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5 reasons why Ukrainian female migration is a feminist issue.

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5 reasons why Ukrainian female migration is a feminist issue.
5 reasons why Ukrainian female migration is a feminist issue - © Tymchyk Unsplash

The case of Ukraine has exposed old problems that migrant and refugee women have long faced. Since there is ample evidence that international migration policies are not adapted to the needs of migrant women, today we have the opportunity to change this by demanding a gender-sensitive approach in the formulation of these policies. Such policies must also be inclusive, covering all migrant women regardless of their origin, legal status, skin color, religion, social class, or sexual orientation.

The case of Ukraine has exposed old problems that migrant and refugee women have long faced. Since there is ample evidence that international migration policies are not adapted to the needs of migrant women, today we have the opportunity to change this by demanding a gender-sensitive approach in the formulation of these policies. Such policies must also be inclusive, covering all migrant women regardless of their origin, legal status, skin color, religion, social class, or sexual orientation.

By the end of February 2022, millions of Ukrainians had been forced to leave their homes and seek refuge abroad because of Russian aggression. Many of them had to face a situation of forced migration for the second time since 2014, after annexation of Crimea and occupation of Donbass.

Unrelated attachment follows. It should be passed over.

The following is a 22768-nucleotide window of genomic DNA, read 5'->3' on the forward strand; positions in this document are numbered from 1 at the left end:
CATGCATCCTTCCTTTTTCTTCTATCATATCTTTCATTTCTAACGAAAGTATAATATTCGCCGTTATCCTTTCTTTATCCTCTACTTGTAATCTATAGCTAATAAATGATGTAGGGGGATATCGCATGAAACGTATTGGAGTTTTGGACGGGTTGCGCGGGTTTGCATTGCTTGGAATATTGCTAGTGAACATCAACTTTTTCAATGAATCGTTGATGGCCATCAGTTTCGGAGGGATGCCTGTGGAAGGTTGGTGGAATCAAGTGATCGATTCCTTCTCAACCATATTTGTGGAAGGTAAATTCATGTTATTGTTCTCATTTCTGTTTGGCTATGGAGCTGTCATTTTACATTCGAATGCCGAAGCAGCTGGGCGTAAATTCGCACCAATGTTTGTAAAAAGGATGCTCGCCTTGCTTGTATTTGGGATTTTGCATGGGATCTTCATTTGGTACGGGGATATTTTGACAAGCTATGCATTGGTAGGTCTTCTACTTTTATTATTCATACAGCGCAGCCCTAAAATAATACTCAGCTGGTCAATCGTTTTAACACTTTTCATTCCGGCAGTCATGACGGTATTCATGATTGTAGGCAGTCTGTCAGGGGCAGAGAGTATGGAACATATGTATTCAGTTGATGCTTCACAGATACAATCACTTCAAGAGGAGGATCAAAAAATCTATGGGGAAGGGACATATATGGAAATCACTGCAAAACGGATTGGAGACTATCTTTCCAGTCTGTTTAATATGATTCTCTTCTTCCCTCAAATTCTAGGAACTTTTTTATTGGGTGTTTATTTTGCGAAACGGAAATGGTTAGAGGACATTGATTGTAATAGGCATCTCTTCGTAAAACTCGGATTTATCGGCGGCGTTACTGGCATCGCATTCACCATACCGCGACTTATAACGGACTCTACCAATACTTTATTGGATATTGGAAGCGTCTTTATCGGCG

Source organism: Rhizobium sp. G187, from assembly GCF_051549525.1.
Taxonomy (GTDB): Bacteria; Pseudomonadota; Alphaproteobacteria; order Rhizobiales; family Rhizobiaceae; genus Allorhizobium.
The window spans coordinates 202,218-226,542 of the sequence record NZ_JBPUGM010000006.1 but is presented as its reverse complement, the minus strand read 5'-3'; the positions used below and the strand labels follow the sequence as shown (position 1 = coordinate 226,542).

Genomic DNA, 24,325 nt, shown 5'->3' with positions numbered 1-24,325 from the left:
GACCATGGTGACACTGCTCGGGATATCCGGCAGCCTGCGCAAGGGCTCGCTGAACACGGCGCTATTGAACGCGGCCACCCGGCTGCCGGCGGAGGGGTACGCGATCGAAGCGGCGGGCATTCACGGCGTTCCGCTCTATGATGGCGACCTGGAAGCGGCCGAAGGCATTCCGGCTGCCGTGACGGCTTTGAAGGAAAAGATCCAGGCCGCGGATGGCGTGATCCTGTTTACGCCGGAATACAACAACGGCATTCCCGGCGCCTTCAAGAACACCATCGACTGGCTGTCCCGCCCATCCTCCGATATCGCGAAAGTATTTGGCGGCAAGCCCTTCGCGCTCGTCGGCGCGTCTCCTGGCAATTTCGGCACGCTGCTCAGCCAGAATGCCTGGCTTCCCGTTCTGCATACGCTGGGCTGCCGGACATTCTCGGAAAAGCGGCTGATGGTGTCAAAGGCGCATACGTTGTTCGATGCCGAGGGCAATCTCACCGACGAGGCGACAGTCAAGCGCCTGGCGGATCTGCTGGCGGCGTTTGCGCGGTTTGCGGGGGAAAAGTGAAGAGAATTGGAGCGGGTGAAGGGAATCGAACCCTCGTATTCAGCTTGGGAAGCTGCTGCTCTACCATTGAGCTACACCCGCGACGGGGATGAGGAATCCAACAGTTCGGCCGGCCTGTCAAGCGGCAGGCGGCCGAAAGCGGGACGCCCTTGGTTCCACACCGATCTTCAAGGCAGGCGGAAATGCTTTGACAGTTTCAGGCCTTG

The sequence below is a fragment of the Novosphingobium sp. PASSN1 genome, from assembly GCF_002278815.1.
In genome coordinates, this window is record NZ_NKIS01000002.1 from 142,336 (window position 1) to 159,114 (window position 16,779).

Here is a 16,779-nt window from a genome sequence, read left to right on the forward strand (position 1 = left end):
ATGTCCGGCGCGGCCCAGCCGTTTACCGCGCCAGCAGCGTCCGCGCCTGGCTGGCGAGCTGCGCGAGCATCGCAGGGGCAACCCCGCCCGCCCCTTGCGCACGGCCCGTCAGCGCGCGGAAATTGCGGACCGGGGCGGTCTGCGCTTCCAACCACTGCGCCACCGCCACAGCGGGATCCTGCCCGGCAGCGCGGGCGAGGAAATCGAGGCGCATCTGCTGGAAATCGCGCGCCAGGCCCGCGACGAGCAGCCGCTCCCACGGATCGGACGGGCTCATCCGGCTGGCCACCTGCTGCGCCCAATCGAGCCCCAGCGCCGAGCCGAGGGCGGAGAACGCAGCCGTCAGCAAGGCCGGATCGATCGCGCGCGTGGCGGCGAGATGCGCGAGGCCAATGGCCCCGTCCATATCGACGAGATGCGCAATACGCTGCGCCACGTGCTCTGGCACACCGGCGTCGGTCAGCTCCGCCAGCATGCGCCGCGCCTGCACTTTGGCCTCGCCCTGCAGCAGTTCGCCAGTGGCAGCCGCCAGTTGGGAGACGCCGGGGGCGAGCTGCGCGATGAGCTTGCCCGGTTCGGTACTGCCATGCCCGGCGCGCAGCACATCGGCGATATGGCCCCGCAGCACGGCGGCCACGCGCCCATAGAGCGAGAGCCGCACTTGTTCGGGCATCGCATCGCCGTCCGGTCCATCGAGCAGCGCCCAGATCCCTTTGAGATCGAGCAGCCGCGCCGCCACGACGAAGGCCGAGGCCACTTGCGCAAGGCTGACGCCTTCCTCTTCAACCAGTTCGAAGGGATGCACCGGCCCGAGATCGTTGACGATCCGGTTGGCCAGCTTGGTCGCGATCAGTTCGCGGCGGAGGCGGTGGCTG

According to UNCHR data, currently, more than 8,2 million people fleeing the war in Ukraine have been recorded across Europe, more than 80 % of these people are females.

The vast majority of those displaced are members of female led households/predominantly female households or single females, this puts them in a very vulnerable situation. The extremely precarious situation in which female refugees find themselves in, further deepens the social inequality that concerns all migrant women.

According to the research, compared to male and female nationals and to male migrants, migrant women are in the most unstable economic situation.

Refugee women in this situation are deprived of the important option that is still available to voluntary migrants – in cases of emergency, they cannot return home.

Reasons why Ukrainian female migration is a feminist issue.

1. Gender blindness and intersectional discrimination.

I argue that migrant women, especially women fleeing war (in this case, Ukrainian women) are subjected to intersectional discrimination due to their gender, ethnic background, and precarious economic situation. This becomes evident on various levels that are, however, closely interrelated and which can affect a woman’s well-being in her new country of residence. For example, in the case of women fleeing the war in Ukraine, Roma women, Black women, women with disabilities, and other marginalized categories were subjected to extreme forms of intersectional discrimination, as they encompass social categories that are often discriminated against/ marginalized beyond just gender or the refugee experience. (European Parliament resolution 2022/2633)

2. Female migration includes both vulnerability and empowerment.

This means that, along with the right to protection, migrant women also need the right to subjectivity and recognition of their agency (including political agency). Despite the risks that migration (and even more so forced migration) brings, women's solo migration is often the only way to gain independence (both economically and emotionally) and manifest female subjectivity. Therefore gender-sensitive migration policies should also shed light on the agency, resilience, and contributions of women migrants. It should be recognized that women are not passive victims, but active participants in migration processes and play diverse roles, often being community builders.

3. Safety issues: sexual exploitation, trafficking and GBV